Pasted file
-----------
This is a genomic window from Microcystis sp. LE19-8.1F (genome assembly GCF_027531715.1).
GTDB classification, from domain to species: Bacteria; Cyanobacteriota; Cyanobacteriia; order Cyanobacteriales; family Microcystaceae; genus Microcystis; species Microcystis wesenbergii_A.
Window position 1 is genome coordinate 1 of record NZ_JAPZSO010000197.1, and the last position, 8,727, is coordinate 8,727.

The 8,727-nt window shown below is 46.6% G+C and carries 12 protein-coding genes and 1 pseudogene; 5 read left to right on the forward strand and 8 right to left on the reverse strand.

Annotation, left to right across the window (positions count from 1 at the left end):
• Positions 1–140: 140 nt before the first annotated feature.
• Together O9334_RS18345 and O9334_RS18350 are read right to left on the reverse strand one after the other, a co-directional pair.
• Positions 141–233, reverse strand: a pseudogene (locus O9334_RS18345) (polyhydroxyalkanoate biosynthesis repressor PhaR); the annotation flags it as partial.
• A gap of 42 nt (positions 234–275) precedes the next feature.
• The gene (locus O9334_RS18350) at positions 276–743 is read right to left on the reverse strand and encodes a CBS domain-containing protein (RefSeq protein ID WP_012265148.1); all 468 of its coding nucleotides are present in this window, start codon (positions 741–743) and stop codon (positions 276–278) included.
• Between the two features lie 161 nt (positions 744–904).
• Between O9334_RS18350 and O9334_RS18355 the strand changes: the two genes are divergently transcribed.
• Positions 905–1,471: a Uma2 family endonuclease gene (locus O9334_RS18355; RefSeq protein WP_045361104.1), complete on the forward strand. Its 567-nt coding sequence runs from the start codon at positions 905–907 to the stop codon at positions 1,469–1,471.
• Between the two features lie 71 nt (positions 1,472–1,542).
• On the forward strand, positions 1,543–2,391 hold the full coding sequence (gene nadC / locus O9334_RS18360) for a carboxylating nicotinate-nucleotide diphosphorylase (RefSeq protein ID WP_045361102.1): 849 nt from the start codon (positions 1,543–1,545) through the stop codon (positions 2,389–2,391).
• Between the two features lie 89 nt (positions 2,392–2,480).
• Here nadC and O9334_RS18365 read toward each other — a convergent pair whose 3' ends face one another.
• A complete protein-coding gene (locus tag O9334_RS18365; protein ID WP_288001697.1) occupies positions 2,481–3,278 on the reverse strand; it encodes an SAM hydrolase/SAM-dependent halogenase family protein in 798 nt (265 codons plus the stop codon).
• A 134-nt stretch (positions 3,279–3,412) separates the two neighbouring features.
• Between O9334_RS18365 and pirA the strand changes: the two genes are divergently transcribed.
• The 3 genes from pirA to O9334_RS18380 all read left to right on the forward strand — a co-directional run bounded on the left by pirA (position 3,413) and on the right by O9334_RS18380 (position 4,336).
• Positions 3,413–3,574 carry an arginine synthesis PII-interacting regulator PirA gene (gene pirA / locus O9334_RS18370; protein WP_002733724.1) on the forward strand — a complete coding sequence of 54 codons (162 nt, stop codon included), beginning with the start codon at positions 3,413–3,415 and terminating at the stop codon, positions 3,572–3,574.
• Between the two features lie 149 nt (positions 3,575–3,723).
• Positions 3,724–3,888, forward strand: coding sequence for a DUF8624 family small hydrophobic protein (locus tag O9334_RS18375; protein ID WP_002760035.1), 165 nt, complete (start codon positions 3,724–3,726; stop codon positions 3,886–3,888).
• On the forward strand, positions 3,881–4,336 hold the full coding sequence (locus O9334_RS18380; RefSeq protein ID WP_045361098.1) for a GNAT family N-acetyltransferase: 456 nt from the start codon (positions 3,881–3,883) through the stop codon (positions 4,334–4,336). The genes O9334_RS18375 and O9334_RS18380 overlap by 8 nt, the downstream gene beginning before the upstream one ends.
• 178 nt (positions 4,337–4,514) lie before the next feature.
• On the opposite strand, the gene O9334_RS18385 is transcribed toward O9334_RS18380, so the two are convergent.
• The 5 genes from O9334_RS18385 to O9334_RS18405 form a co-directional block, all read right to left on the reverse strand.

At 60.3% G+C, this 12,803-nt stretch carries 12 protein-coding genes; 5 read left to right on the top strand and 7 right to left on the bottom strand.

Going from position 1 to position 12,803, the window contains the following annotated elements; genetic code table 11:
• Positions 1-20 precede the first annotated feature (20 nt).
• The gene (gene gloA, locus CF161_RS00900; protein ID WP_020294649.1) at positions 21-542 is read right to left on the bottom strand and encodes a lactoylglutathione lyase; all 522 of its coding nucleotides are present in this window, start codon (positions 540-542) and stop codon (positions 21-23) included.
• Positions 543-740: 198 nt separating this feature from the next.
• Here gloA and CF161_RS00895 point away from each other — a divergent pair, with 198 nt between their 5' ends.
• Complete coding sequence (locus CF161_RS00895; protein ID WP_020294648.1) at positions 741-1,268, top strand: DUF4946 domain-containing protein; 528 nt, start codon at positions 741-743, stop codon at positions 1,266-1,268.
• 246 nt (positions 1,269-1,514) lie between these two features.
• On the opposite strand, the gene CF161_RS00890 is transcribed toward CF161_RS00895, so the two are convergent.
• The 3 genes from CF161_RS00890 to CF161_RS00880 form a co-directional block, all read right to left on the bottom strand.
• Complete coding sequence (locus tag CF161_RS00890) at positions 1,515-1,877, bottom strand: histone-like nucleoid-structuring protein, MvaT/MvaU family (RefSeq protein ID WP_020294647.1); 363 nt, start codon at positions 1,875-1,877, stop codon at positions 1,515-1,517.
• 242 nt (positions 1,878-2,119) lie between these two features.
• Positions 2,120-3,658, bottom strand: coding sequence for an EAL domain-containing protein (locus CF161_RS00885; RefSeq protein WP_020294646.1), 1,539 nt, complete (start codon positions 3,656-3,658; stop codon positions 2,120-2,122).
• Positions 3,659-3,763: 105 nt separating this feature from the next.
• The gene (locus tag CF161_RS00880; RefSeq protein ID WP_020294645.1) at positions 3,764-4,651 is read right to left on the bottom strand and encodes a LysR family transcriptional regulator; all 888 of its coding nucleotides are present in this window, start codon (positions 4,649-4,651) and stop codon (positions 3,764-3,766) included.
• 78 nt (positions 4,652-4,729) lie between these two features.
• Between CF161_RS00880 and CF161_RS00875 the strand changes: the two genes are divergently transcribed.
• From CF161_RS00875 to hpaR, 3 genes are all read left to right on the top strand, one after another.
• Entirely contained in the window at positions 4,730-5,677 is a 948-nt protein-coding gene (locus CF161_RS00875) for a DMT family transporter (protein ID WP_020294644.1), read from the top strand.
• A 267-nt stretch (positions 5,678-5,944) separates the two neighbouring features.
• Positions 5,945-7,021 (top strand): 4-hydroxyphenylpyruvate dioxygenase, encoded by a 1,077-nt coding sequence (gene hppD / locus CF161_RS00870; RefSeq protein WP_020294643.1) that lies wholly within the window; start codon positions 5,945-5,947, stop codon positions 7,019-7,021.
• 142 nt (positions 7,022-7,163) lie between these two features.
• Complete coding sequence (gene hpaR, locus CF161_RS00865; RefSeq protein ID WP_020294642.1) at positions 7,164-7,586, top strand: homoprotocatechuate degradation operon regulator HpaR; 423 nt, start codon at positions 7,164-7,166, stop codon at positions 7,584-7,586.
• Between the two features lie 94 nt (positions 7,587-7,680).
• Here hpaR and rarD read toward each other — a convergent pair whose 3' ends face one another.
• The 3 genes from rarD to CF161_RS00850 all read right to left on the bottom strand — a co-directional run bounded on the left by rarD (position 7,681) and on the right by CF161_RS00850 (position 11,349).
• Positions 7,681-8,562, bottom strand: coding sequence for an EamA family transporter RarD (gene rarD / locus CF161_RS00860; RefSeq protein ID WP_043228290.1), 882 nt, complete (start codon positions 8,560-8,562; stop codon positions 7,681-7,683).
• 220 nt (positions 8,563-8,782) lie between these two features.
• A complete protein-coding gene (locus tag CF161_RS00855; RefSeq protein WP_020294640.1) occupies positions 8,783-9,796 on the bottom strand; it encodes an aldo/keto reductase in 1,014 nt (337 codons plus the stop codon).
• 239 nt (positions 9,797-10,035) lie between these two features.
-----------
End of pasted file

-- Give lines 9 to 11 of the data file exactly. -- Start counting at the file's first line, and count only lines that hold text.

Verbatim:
• A gap of 42 nt (positions 234–275) precedes the next feature.
• The gene (locus O9334_RS18350) at positions 276–743 is read right to left on the reverse strand and encodes a CBS domain-containing protein (RefSeq protein ID WP_012265148.1); all 468 of its coding nucleotides are present in this window, start codon (positions 741–743) and stop codon (positions 276–278) included.
• Between the two features lie 161 nt (positions 744–904).